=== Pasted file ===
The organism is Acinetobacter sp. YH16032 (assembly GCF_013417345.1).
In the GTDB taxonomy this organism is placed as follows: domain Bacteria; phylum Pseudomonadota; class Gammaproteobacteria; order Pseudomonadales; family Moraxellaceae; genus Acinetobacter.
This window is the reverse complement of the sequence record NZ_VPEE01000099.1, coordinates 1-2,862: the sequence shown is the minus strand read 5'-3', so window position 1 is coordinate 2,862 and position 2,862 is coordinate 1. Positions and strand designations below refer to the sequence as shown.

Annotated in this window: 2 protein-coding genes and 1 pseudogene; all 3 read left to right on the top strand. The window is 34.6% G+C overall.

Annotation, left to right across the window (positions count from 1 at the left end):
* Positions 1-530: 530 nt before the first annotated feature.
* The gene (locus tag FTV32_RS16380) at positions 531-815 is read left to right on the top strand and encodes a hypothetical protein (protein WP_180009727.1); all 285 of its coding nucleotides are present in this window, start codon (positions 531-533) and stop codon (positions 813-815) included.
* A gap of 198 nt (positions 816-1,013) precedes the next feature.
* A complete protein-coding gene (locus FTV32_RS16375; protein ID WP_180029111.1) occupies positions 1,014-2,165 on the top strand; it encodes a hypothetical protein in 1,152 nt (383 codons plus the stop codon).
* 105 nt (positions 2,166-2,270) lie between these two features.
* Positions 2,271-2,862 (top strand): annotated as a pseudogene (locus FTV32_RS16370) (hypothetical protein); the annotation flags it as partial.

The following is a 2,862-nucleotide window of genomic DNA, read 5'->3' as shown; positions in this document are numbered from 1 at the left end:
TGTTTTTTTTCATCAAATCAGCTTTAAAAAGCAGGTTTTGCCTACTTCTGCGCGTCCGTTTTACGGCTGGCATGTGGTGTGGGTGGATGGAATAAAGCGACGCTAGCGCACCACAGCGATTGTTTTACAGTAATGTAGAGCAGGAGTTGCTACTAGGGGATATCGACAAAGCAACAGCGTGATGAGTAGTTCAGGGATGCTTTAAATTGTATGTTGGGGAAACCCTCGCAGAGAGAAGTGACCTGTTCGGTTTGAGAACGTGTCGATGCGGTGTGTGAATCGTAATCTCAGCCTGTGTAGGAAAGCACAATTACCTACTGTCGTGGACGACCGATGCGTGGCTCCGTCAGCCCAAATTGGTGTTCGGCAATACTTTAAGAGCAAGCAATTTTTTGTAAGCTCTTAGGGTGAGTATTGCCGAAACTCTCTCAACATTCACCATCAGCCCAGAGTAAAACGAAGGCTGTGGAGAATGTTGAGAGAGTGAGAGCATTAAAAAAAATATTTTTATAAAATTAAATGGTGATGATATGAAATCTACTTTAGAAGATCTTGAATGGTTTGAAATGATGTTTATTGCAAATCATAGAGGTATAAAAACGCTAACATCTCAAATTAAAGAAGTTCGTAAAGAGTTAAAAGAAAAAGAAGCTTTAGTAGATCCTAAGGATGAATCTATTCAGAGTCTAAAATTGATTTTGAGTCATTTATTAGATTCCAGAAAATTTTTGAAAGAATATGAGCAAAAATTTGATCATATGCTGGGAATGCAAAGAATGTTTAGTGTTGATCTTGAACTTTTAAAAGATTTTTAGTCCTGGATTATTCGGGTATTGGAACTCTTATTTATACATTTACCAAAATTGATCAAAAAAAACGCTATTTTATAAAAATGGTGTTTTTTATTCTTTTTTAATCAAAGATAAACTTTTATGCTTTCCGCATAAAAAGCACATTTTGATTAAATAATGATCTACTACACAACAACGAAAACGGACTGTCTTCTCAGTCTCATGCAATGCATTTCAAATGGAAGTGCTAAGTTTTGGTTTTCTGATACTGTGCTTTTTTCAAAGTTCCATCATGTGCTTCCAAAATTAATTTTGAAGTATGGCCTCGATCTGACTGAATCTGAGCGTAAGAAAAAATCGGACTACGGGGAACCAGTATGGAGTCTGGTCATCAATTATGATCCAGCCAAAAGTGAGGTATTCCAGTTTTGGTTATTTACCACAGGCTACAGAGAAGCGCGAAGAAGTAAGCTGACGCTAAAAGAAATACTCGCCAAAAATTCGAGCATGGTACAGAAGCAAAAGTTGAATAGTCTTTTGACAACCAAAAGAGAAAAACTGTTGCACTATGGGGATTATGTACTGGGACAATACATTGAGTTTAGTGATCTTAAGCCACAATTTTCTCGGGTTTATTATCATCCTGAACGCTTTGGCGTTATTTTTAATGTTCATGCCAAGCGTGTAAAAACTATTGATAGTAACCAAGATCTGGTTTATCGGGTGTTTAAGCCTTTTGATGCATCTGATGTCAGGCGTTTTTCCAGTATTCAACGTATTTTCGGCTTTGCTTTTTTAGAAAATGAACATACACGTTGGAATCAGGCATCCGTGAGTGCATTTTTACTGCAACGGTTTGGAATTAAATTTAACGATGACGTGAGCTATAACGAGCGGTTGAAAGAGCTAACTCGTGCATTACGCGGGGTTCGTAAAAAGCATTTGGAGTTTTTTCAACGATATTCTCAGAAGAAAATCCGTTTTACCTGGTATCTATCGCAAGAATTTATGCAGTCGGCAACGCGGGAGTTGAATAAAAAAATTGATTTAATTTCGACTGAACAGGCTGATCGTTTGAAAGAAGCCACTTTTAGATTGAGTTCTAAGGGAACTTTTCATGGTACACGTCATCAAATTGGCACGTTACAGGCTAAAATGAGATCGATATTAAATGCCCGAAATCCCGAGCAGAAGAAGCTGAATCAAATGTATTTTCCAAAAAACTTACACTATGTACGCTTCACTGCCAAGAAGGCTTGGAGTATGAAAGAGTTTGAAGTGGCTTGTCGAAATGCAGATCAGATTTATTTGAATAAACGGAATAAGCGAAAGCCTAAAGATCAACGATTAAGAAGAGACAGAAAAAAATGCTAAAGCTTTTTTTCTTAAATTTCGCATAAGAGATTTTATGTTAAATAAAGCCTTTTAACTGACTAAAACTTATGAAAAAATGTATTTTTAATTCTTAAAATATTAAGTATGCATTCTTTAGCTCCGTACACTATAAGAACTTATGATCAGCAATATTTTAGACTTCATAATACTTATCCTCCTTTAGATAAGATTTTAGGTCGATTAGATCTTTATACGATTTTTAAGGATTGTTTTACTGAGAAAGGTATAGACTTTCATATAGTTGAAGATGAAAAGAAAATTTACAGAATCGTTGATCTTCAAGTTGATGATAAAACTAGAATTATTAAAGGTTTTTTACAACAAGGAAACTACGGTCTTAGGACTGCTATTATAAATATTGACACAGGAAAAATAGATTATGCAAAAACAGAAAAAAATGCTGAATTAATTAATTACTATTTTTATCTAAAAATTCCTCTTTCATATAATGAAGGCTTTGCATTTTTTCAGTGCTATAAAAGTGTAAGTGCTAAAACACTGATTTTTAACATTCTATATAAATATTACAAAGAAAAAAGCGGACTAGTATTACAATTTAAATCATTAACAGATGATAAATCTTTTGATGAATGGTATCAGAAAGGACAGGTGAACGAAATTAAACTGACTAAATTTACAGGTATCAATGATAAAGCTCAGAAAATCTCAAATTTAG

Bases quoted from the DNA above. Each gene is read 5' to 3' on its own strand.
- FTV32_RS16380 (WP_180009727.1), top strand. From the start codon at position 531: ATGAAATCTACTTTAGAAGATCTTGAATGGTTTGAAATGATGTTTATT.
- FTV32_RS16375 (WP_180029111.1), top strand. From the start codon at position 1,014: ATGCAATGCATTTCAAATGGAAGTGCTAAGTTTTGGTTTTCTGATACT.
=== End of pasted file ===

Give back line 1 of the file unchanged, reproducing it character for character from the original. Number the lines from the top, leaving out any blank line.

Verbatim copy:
The organism is Acinetobacter sp. YH16032 (assembly GCF_013417345.1).